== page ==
Monday, August 22, 2011

On Rumor

How do you handle rumors about you?

To begin with you have to hear them. This is not as easy as you may think. In order to hear what others are saying about you, you must be someone people can feel comfortable coming to with gossip about you. That means they have to trust you not to shoot the messenger and to thank them for bringing even bad news to your attention. It also means you should often try to add detail or information to rumors about yourself to give people extra incentive to bring such things to your attention.

Then your response will vary by the type of rumor, and most rumors are actually a combination of things and thus require a combination of responses. The basic things to consider are if the rumor is about feelings or fact and if it is about you or someone else.

The easiest rumor to deal with is a factual rumor about someone else, you generally want to do nothing unless you either know it to be false in which case you say so, or know it to be something that the person involved is out about in which case you can involved would have no problem telling you so themselves.

For example if you respond to "Sam and Chris are dating" you want to say nothing if you know nothing, say "No Sam is exclusive with Jo" if you know that is the case, or say "Yes, and Sam is proud as a peacock about it" if you know that to be the case. The hard part if if you know this is true but know Sam asked you not to let it be known, in which case you simply listen and say something like "That is interesting" or "Huh" and move on.

A factual rumor about you is more difficult, but in general you want to confirm if it is true and if possible add detail and context. If it is true but involves breaching the trust of someone else thank the person for telling you and avoid comment until you can talk to the other person involved. If you do get permission to go public from the other person involved, be sure to tell the person who brought the rumor to your attention first. If the rumor is untrue, say so and give details and facts that contradict it.

For example: When responding to "I heard you and Sam were dating" you can say "Yes, we went out for the second time Saturday to that lovely ice cream place" or "No, we did meet up for coffee last week, but that was to discuss plans for the kennel, I would never even try to come between Sam and Jo" or if you haven't checked with Sam yet say "Really? That is interesting" and move on, but circle back to confirm the rumor if you can.

A rumor about the feeling of others should always get the same response, "Well they are entitled to feel how they feel" this sounds easier than it is. The other trick is to remember that opinions can be treated as feelings.

For example "I heard Jim hates you" is going to be upsetting but "Jim is entitled to feel as he does" is one of the few dignified responses. You can add "I am disappointed he feels that way" but never argue with someone's feelings even in the rumor mill. Opinions like "Jim thinks you are crazy" are often best dealt with this way, saying "He is entitled to his feelings, but I don't agree" is easier than trying to treat your sanity as an objective point to argue about.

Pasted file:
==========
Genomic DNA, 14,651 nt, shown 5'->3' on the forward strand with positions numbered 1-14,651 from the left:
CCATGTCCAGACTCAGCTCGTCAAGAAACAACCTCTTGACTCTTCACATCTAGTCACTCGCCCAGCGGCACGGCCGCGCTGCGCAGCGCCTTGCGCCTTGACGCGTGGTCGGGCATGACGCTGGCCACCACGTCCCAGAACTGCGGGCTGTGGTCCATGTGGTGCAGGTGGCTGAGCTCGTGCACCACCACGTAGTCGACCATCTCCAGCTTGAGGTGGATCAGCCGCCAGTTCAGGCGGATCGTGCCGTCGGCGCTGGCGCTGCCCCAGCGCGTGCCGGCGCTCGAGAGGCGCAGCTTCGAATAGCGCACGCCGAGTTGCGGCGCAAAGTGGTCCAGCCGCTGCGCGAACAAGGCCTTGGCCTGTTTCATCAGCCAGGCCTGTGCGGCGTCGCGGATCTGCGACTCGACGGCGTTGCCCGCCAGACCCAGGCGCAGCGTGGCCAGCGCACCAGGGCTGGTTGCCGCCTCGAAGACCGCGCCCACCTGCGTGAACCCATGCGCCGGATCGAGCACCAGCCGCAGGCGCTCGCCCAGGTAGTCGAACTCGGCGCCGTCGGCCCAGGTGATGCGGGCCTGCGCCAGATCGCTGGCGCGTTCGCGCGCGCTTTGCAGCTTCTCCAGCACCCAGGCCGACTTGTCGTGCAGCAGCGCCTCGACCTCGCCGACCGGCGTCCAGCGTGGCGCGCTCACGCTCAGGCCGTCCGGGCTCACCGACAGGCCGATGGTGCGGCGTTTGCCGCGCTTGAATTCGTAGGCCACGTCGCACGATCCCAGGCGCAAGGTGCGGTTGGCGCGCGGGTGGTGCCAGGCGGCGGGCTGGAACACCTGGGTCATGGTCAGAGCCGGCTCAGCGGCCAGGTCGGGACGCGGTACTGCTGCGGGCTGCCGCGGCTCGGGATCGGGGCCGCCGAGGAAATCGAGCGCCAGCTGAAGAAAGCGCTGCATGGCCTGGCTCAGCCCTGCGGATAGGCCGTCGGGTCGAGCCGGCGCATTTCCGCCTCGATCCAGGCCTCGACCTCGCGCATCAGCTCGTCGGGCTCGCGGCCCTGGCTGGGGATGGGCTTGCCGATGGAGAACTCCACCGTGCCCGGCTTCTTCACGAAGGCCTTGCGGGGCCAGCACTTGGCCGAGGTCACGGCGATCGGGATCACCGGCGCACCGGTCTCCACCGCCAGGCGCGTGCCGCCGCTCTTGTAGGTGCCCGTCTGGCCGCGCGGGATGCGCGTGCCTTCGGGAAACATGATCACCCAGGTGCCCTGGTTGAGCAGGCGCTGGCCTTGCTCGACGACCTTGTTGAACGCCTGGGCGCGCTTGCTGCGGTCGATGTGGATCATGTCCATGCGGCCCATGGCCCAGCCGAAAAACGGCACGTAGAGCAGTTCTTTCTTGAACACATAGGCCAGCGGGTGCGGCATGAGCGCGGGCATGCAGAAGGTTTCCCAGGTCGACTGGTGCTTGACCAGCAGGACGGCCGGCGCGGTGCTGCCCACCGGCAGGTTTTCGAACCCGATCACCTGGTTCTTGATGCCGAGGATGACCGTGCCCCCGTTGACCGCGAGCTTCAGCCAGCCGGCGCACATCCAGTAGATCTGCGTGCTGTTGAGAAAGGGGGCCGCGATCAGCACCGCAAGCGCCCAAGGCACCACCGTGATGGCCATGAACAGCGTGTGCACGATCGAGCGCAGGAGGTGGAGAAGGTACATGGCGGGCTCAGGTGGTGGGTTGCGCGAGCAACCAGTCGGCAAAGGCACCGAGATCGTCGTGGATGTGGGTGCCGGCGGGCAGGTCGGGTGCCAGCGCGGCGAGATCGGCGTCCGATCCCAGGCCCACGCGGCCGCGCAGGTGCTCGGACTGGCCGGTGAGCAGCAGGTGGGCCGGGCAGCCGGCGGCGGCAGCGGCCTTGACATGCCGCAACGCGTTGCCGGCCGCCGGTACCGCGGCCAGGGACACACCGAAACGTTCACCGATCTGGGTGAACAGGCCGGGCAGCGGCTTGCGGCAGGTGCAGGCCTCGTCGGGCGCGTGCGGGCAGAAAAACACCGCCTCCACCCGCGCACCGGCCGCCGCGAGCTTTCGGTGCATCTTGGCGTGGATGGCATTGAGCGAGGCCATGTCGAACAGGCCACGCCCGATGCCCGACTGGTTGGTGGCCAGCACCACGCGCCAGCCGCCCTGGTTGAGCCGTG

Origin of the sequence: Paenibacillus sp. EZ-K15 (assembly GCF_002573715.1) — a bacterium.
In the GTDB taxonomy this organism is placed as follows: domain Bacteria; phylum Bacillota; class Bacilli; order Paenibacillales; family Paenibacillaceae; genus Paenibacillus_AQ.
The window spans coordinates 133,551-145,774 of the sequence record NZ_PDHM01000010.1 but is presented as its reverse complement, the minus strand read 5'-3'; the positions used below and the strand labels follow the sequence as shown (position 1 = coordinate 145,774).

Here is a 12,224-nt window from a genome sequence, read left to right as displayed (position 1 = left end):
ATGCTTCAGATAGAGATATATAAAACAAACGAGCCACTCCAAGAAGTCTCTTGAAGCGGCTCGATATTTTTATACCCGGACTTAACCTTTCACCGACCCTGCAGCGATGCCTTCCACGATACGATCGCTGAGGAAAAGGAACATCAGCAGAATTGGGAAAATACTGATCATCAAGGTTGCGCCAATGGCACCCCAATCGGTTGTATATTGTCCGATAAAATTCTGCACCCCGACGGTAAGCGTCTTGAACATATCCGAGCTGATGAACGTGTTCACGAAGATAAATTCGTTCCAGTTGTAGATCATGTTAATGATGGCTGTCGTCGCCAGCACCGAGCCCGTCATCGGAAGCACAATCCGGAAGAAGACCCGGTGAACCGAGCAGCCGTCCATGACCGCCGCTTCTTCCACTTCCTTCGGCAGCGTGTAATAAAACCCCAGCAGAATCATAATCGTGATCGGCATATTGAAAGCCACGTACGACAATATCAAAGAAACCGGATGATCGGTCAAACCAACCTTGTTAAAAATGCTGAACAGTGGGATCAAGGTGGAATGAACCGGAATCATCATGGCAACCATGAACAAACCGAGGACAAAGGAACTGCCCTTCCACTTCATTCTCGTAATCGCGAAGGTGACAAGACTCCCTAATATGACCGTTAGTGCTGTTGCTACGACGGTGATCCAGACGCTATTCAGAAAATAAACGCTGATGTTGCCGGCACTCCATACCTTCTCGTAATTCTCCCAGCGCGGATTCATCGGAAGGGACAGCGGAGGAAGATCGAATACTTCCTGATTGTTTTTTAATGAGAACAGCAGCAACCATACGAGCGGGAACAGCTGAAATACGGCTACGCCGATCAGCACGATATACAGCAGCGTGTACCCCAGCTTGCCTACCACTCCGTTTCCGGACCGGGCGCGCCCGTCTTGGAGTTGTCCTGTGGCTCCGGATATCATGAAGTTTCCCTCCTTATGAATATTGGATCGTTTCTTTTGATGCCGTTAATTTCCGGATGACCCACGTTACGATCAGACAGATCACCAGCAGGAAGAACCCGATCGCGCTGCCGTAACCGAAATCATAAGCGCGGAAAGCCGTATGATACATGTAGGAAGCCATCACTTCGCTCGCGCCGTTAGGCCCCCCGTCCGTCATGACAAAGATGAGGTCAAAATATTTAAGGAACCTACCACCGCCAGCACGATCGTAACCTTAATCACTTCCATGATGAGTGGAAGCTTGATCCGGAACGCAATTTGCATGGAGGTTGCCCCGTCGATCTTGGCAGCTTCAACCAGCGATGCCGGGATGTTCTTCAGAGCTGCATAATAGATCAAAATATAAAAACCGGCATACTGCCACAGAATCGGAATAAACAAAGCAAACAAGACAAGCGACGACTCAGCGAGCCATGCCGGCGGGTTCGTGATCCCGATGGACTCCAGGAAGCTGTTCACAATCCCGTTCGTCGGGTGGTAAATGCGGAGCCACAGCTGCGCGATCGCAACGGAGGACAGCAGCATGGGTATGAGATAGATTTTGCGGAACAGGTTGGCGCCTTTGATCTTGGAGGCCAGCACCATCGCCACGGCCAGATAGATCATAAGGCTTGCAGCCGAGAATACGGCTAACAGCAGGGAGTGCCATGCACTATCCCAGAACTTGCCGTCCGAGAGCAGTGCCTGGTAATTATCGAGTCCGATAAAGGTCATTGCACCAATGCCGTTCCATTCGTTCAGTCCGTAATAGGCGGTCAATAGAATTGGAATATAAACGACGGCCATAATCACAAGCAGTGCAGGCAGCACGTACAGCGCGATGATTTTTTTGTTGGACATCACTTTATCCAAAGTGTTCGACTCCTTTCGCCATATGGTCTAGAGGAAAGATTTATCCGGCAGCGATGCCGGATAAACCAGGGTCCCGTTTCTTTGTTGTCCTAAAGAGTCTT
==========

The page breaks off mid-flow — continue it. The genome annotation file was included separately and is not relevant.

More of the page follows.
When it comes to rumors about your own feelings you need to assert yourself as expert but also treat others feelings and opinions about your emotional states as valid. This can be a tricky balance.

For example "Jim thinks you hate him" if you don't is best responded to by saying "Oh, no! I Jim and I are not best friends but I rather like him and I have always meant to get to know him better, but time pressures have prevented it, but I can respect Jim's coming to that conclusion by my limited contact with him and I really should try to do something about that.

In general the best response is to offer more good information either way, but to keep in mind that a lady knows her own mind, but not the minds of others.

Tuesday, August 16, 2011

On Reputation

Please stop thinking of your reputation.

A healthy regard for the opinions of others is something every social creature should have, but it is almost never a good reason for a lady to do something or to fail to do something.

If you live your life based on what others will conclude from your actions you are not living your life, you are living the life of others expectations. And that is a hollow sort of thing.

It is not to say that a lady should not behave, but it is to say that in determining how to behave a lady regards her own high opinion of herself rather then what others might think.

She also does not desperately try to raise herself in the regard of others. Having conversation and generally being interested in people is one thing, catering to someone's desire to the exclusion of your own is not at all charming and likely to offend.